“Lit by two enormous spot lamps shining through the colourful textiles, the trio would initially be filmed underneath the covers,” writes Wells. “Such was the sheer abandon being explored, Donald Cammell would also poke a camera under the covers.”
While this highly realistic action was taking place at the Knightsbridge location, a paranoid Richards instructed his chauffeur to drive him in his Bentley and park outside, where he would “nervously smoke, drink and ponder what was occurring inside”.
When Pallenberg returned to their flat late at night, the guitarist interrogated her about the day’s activities, and was often enraged by her teasing, inconclusive answers.
“The lines between acting and a sensual reality frequently blurred during the shoot,” writes Wells.
“On the third day of shooting, Jagger and Pallenberg were reportedly caught in Mick’s room, allegedly realising the action they’d previously initiated under the covers.”
Pallenberg likened the sex scenes in Performance to a “porno shoot… there was all kinds of sex going on. But I put it down to method acting”.
Rumours of an affair between her and Jagger during filming have abounded for more than 50 years.
Before his suicide in 1996, Cammell stated unambiguously that they were true. Richards also believes something happened.
Pallenberg, however, denied it: “I was a one-man girl at the time and Keith was the man for me.”
Perhaps understandably, the planned collaboration between Jagger and Richards on the film soundtrack was ditched due to their tense relations.
The volatile personal chemistry fostered by Pallenberg was arguably good for the Stones in the long run, however. With its graphic exploration of the seamier side of Swinging London, Performance enhanced the band’s transgressive credentials, inspiring them to push the envelope even further.
Jagger called upon his dark, Satanic portrayal of Turner for Sympathy for the Devil, the opening track on the classic Rolling Stones album Beggars Banquet, released in December 1968 shortly after Performance wrapped.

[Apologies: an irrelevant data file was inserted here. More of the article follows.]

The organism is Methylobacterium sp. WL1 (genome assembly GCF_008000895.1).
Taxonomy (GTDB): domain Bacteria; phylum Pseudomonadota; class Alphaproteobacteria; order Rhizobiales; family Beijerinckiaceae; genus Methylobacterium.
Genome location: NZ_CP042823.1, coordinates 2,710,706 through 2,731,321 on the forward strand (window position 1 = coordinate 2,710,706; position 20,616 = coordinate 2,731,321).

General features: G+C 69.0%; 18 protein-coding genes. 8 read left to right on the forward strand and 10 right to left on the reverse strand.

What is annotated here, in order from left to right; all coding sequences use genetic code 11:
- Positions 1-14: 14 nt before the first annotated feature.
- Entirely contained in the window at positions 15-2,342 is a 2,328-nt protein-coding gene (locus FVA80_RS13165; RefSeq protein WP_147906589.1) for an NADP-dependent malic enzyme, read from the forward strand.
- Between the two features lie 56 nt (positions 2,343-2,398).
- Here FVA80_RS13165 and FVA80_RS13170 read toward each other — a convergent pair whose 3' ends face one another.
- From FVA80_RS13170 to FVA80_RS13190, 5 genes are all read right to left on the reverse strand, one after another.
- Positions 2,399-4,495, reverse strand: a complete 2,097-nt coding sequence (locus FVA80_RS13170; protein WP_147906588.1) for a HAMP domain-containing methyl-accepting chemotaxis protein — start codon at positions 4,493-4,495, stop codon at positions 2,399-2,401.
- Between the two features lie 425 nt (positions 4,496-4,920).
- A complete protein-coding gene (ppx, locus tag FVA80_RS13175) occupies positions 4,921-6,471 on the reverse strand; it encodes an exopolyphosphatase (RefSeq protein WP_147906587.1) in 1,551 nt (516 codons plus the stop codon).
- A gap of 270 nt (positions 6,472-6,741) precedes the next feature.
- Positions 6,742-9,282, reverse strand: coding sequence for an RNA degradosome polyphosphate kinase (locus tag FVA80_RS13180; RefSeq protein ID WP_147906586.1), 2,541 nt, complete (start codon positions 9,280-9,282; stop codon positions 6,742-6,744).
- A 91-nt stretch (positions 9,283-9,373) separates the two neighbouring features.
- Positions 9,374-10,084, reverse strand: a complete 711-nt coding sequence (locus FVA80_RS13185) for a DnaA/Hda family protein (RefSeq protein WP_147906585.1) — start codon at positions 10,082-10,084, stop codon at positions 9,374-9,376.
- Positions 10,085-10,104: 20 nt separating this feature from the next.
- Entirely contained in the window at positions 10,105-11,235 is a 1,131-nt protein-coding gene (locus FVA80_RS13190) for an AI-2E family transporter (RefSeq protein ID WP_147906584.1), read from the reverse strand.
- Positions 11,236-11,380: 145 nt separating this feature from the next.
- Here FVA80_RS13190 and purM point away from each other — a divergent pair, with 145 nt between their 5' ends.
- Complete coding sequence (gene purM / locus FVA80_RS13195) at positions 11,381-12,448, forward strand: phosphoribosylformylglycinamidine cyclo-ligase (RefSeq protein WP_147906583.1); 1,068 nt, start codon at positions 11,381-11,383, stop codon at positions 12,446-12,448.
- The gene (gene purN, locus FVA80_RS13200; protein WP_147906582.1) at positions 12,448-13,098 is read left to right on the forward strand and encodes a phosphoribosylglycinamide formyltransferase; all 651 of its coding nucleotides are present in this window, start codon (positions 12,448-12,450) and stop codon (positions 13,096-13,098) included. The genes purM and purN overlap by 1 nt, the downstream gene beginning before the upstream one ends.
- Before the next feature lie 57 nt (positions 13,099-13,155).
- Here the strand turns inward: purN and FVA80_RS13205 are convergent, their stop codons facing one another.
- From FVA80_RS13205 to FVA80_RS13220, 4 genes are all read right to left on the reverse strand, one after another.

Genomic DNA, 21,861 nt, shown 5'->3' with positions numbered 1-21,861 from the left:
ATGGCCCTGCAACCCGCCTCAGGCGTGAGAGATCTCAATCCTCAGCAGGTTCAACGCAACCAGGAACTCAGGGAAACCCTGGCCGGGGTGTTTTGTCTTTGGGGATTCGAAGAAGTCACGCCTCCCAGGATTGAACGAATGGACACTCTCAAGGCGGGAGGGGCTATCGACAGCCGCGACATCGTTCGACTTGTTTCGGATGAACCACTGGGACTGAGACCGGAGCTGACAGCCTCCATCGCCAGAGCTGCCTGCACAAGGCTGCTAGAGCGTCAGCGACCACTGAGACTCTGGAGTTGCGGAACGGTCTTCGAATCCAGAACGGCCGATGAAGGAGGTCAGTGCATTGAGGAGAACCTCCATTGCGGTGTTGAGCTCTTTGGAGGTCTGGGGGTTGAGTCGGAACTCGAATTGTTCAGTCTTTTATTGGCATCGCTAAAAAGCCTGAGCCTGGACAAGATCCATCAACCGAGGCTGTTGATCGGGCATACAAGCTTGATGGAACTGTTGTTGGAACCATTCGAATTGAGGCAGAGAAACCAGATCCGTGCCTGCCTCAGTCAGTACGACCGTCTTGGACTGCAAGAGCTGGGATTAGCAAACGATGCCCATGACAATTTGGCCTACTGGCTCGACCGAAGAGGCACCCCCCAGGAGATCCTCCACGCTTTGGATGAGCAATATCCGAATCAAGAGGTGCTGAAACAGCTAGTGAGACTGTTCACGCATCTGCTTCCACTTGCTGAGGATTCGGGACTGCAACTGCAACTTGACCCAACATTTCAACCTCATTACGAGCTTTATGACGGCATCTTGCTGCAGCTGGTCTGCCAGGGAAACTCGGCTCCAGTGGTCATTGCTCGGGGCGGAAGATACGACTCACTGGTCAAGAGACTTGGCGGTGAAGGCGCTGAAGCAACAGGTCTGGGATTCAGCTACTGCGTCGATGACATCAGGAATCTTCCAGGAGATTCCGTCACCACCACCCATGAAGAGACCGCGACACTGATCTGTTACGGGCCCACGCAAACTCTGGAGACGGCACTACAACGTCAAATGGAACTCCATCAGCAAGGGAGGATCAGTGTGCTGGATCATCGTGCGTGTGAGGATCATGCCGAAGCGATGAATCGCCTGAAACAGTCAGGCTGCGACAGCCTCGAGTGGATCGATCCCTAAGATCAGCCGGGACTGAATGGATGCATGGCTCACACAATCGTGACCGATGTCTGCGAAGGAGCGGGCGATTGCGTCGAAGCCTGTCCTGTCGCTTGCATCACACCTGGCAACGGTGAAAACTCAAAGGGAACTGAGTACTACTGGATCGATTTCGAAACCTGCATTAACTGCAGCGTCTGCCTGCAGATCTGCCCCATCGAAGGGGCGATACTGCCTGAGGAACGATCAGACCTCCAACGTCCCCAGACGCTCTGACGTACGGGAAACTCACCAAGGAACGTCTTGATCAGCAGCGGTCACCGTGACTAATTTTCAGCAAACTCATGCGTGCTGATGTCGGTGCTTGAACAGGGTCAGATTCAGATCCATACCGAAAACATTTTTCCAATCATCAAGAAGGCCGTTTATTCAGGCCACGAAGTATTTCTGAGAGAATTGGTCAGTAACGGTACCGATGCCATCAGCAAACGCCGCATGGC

As for the movie, the executives at Warner Brothers were disgusted with what they regarded as its depravity, and shelved it indefinitely.
After a substantial re-edit, it was finally released in August 1970.
Since then, the film has enjoyed a healthy afterlife on video and DVD, and has become a critically acclaimed cult classic.
But by then, Brian Jones was dead, having drowned in his swimming pool in July 1969, a month after being ousted from the Rolling Stones.
Pallenberg’s acting career had also stalled.
“While the film should have signalled Anita’s elevation to the highest tier of acting, the dark elements embedded in the Performance episode would ultimately neuter her screen ambitions,” writes Wells.
Whatever did or did not happen between her and Jagger, Pallenberg and Richards remained a couple and had three children together, of which one, Tara, died from cot death in 1976, aged 10 weeks.
By the time they parted, in 1980, they were both embroiled in drug addiction and scandal.
Richards was busted for heroin in 1977, while a 17-year-old called Scott Carrell shot and killed himself in Pallenberg’s bed in 1979, amid rumours of a predatory affair, “spells”, and a game of Russian roulette gone wrong.
She regained her spark in later life, however, studying design at St Martin’s School of Art in the 1990s, splitting her time between Chichester and Chelsea, and tending to her allotment until her death, aged 75, in June 2017. Despite the drama Performance provided, Richards remained a lifelong ally.
“Miss her dearly,” he said in 2018. “Long may she not rest in peace – because she hated peace!”
• She’s A Rainbow by Simon Wells (Omnibus Press, £20) published March 5. For free delivery call Express Bookshop on 01872 562310 or order via expressbookshop.co.uk. We are no longer accepting cheques or postal orders